Traditionally bride and groom enter the church separately – the groom first with the best man, and the bride at the time set for the service, on the arm of her father or another relative or friend. However, she may enter alone if she wishes, or the couple may arrive together.
The minister will welcome the congregation, and then read an introduction explaining what Christians believe about marriage. He or she will ask the congregation and then the couple if there is any reason why the marriage may not lawfully take place.
In the first part of the service, there will be readings from the Bible, and the minister may give a short address or sermon.
You will then be asked to make declarations (repeated phrase by phrase after the minister) that you will live together according to God’s will and purpose; love, honour and care for each other, in sickness and in health; and be faithful to one another as long as you both live. Then, with hands joined, you make your vows to take each other in marriage:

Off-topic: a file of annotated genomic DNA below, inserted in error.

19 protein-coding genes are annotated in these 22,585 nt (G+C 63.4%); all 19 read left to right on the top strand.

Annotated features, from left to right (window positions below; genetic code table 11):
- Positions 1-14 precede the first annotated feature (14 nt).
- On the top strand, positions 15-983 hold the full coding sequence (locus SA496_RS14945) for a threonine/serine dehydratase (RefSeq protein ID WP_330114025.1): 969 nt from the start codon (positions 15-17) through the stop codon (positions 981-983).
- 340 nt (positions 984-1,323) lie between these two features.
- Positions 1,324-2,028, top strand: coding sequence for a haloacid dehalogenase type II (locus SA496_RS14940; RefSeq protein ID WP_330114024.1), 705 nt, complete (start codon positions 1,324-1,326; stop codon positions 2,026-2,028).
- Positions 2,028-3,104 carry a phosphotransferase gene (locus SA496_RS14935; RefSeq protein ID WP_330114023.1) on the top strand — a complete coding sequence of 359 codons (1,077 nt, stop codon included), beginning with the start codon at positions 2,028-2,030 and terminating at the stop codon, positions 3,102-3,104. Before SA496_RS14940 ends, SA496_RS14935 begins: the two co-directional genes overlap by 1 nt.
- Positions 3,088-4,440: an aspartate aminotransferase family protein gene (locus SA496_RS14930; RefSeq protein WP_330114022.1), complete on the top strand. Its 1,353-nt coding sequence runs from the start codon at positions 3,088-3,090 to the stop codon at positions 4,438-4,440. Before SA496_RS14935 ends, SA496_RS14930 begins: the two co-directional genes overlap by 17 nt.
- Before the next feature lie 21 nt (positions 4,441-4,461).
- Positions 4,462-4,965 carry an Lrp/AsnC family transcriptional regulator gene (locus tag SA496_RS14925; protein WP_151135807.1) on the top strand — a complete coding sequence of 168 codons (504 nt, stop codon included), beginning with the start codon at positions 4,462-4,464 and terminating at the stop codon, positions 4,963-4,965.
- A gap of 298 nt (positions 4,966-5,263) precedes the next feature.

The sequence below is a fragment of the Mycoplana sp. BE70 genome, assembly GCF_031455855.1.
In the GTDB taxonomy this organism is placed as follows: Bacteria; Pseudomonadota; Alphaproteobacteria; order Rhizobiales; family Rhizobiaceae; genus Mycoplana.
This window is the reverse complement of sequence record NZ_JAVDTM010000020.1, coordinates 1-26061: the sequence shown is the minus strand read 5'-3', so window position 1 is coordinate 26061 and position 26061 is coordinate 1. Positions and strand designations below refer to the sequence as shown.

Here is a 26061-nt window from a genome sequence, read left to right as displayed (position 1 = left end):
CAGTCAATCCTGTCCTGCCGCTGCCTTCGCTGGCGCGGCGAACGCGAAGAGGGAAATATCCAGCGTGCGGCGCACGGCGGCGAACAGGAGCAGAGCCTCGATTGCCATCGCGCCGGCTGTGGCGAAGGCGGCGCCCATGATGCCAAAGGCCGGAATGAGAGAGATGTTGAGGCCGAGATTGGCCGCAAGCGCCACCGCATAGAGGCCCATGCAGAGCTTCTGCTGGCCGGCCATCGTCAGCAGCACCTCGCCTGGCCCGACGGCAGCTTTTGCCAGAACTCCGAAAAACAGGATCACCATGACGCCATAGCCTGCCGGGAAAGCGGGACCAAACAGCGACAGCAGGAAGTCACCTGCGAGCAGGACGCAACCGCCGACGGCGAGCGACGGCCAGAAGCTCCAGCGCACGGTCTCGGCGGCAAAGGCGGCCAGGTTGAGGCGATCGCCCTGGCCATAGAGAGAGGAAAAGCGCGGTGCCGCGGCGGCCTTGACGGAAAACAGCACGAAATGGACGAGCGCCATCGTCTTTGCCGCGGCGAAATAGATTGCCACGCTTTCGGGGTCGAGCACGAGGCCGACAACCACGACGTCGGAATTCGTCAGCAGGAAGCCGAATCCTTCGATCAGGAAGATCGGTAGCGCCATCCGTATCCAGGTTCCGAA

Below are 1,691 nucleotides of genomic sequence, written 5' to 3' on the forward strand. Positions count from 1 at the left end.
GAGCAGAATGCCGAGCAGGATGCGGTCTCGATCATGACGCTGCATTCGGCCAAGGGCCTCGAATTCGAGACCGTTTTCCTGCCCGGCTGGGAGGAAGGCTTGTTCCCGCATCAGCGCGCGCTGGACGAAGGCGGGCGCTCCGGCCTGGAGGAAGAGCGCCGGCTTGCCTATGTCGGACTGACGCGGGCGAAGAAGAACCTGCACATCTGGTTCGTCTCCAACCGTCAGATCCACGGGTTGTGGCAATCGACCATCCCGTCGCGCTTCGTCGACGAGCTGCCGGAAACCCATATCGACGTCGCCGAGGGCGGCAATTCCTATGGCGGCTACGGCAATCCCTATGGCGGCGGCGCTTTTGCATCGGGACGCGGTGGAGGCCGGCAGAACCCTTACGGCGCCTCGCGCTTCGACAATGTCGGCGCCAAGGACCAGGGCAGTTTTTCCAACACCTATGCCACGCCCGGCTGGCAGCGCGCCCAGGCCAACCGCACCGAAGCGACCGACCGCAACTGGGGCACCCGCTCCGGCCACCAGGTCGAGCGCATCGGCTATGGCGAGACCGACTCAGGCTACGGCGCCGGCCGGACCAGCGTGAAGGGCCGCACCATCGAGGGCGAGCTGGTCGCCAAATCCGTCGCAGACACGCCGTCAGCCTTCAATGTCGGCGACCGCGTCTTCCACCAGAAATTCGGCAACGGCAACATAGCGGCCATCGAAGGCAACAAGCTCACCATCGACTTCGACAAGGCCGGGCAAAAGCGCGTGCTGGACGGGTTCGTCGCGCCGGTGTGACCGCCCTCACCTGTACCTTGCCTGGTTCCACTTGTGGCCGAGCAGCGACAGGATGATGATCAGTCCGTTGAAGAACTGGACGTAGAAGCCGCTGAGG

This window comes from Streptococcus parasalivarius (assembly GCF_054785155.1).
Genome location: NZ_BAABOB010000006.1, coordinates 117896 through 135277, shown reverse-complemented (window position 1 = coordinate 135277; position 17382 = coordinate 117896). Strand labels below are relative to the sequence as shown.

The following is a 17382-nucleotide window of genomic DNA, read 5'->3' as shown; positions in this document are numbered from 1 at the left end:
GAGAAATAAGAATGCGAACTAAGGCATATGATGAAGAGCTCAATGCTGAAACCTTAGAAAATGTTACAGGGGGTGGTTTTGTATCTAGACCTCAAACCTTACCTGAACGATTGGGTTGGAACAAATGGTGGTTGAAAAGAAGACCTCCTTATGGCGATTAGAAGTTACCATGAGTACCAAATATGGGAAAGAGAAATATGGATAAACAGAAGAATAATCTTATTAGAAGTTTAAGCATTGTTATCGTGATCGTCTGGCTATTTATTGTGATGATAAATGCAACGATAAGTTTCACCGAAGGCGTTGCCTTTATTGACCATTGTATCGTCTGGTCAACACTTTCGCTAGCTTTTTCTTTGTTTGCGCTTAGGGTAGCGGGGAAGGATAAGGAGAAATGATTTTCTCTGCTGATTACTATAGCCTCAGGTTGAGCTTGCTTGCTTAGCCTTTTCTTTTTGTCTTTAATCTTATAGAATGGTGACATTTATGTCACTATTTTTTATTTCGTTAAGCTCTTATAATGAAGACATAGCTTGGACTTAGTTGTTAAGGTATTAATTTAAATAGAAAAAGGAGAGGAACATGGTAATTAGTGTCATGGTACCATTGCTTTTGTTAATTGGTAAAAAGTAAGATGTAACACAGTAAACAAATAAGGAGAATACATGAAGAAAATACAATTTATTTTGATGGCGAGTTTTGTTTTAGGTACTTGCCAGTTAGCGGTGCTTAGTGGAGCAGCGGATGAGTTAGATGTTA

To have and to hold,
From this day forward,
For better for worse,
For richer for poorer,
In sickness and in health,
To love and to cherish,
As long as we both shall live,
According to the will and purpose of God.
And to this I give you my pledge.
You then exchange a ring or rings with these words:
Receive this ring in token of my love and faithfulness.
I honour you with my body,
And all my possessions I share with you.
The minister will then declare that you are man and wife, and pronounce a blessing over you as you kneel.
The third part of the service is prayers for your future life together.
When the service is concluded, the bride, groom and two witnesses must sign the Civil Register of Marriages. The minister will give you a copy of the marriage certificate. This takes a little time, and so music is often performed while it is happening. The choice should be discussed with the minister. Music can be played on the organ or some other instrument(s), or sung by a soloist or choir.